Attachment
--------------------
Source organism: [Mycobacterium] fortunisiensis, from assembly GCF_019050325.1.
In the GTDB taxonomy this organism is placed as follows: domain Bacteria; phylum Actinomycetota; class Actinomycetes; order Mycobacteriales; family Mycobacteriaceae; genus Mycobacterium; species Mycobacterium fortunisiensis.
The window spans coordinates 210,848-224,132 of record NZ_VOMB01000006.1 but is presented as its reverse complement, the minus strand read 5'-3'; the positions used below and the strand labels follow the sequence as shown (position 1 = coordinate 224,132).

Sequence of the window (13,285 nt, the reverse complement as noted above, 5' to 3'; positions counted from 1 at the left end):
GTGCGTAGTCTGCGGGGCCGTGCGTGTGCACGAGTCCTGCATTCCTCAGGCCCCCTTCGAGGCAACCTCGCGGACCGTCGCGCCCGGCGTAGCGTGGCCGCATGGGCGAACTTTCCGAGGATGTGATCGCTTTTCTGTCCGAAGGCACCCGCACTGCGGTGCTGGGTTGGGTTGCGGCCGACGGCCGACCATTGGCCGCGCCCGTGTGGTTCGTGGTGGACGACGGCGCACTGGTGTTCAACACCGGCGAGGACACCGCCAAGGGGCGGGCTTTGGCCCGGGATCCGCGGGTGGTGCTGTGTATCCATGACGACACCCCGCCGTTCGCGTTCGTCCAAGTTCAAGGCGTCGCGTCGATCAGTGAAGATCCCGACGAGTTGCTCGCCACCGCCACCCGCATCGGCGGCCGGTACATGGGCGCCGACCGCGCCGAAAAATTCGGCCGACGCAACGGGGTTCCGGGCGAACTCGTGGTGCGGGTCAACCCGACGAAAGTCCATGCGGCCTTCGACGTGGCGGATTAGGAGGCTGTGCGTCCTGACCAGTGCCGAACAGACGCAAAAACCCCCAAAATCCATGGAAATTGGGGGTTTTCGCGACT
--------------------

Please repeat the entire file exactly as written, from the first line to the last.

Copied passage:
Source organism: [Mycobacterium] fortunisiensis, from assembly GCF_019050325.1.
In the GTDB taxonomy this organism is placed as follows: domain Bacteria; phylum Actinomycetota; class Actinomycetes; order Mycobacteriales; family Mycobacteriaceae; genus Mycobacterium; species Mycobacterium fortunisiensis.
The window spans coordinates 210,848-224,132 of record NZ_VOMB01000006.1 but is presented as its reverse complement, the minus strand read 5'-3'; the positions used below and the strand labels follow the sequence as shown (position 1 = coordinate 224,132).

Sequence of the window (13,285 nt, the reverse complement as noted above, 5' to 3'; positions counted from 1 at the left end):
GTGCGTAGTCTGCGGGGCCGTGCGTGTGCACGAGTCCTGCATTCCTCAGGCCCCCTTCGAGGCAACCTCGCGGACCGTCGCGCCCGGCGTAGCGTGGCCGCATGGGCGAACTTTCCGAGGATGTGATCGCTTTTCTGTCCGAAGGCACCCGCACTGCGGTGCTGGGTTGGGTTGCGGCCGACGGCCGACCATTGGCCGCGCCCGTGTGGTTCGTGGTGGACGACGGCGCACTGGTGTTCAACACCGGCGAGGACACCGCCAAGGGGCGGGCTTTGGCCCGGGATCCGCGGGTGGTGCTGTGTATCCATGACGACACCCCGCCGTTCGCGTTCGTCCAAGTTCAAGGCGTCGCGTCGATCAGTGAAGATCCCGACGAGTTGCTCGCCACCGCCACCCGCATCGGCGGCCGGTACATGGGCGCCGACCGCGCCGAAAAATTCGGCCGACGCAACGGGGTTCCGGGCGAACTCGTGGTGCGGGTCAACCCGACGAAAGTCCATGCGGCCTTCGACGTGGCGGATTAGGAGGCTGTGCGTCCTGACCAGTGCCGAACAGACGCAAAAACCCCCAAAATCCATGGAAATTGGGGGTTTTCGCGACT